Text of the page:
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Russian Oil Exports Hit Post-Invasion High – IEA

Oil loading terminal of the port of Taman. Andrey Boyko / Kommersant

Russia's oil exports rose in April to the highest level since its invasion of Ukraine, boosting revenues by $1.7 billion despite Western sanctions, the International Energy Agency said Tuesday.

The Paris-based organization said Russian exports increased by 50,000 barrels per day to 8.3 million bpd last month, estimating that the country did not fully deliver on a threat to cut production sharply.

"Indeed, Russia may be boosting volumes to make up for lost revenue," the IEA said in its monthly oil market report.

The country's oil export revenues rose by $1.7 billion to $15 billion in April.

The figure, however, was 27% lower than the same month in 2022. Russia's tax receipts from its oil and gas sector were down by 64% year-on-year, the agency added.

The Group of Seven wealthy nations and Australia have set price caps on Russian petroleum products and crude in coordination with the European Union in an effort to cut a key source of funding for its war on Ukraine.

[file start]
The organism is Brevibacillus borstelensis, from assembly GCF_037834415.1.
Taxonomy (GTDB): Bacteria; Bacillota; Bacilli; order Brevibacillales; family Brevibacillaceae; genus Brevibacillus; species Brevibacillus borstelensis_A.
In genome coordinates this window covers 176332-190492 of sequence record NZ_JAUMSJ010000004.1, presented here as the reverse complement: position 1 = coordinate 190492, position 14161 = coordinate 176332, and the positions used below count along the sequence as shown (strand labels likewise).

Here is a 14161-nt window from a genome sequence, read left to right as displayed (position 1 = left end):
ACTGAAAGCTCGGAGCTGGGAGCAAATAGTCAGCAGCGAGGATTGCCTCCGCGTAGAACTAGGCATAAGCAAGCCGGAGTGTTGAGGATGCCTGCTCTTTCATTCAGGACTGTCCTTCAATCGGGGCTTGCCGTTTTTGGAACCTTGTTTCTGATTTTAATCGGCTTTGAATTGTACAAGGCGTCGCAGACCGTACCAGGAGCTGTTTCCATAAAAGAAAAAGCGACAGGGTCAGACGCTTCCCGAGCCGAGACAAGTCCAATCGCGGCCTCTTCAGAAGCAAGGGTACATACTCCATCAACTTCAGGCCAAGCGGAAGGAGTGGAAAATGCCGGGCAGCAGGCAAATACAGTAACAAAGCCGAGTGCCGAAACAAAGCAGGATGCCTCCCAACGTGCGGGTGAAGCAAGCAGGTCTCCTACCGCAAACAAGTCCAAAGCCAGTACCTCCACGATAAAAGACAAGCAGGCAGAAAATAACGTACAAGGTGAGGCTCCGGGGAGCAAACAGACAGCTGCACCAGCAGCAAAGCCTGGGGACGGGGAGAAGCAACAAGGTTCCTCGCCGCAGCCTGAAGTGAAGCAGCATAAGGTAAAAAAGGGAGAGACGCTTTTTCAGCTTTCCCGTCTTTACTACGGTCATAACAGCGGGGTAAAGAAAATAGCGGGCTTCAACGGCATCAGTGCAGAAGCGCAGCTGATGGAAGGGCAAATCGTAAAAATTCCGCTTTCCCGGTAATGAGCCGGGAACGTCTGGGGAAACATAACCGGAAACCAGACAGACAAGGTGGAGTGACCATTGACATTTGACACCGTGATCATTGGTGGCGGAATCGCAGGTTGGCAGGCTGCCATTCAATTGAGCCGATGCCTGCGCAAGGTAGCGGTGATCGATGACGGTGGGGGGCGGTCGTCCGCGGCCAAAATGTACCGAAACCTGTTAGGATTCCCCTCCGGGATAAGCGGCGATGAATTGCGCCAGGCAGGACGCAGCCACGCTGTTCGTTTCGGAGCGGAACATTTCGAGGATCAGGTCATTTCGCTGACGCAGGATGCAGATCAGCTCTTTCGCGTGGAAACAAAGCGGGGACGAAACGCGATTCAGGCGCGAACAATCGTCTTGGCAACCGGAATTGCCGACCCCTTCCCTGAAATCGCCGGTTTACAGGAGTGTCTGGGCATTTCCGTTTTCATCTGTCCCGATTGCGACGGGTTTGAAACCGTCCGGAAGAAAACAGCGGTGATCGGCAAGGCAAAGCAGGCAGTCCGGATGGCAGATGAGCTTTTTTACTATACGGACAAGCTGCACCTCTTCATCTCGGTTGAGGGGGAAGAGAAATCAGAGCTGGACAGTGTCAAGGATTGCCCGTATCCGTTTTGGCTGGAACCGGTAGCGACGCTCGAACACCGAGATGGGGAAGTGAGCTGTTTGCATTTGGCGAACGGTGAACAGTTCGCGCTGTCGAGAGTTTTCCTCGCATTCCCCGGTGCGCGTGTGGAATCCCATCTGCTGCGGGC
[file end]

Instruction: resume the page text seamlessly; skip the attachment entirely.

The EU has also imposed embargoes on the country's key oil exports.

In response, Russia has threatened to cut off countries and companies that comply with the price cap. 

It has also announced a production cut of 500,000 barrels per day while its allies in the OPEC+ group of oil producers, including Saudi Arabia, also agreed to slash output.

The IEA said Russia's crude output held "broadly steady" in April at 9.6 million barrels per day and that the country must cut a further 300,000 barrels per day in May to bring itself into line.

"Russia seems to have few problems finding willing buyers for its crude and oil products, frequently at the expense of fellow OPEC+ members in the two-tier market that has emerged since the embargoes came into force," the IEA said.

The agency said China and India accounted for nearly 80% of Russian crude export destinations.

China's emergence from nearly three years of Covid restrictions is also expected to lift world oil demand this year as the IEA raised its forecast by 2.2 million bpd to an average of 102 million bpd.

This is 200,000 bpd above the previous forecast.

"China's demand recovery continues to surpass expectations, with the country setting an all-time record in March" at 16 million bpd.

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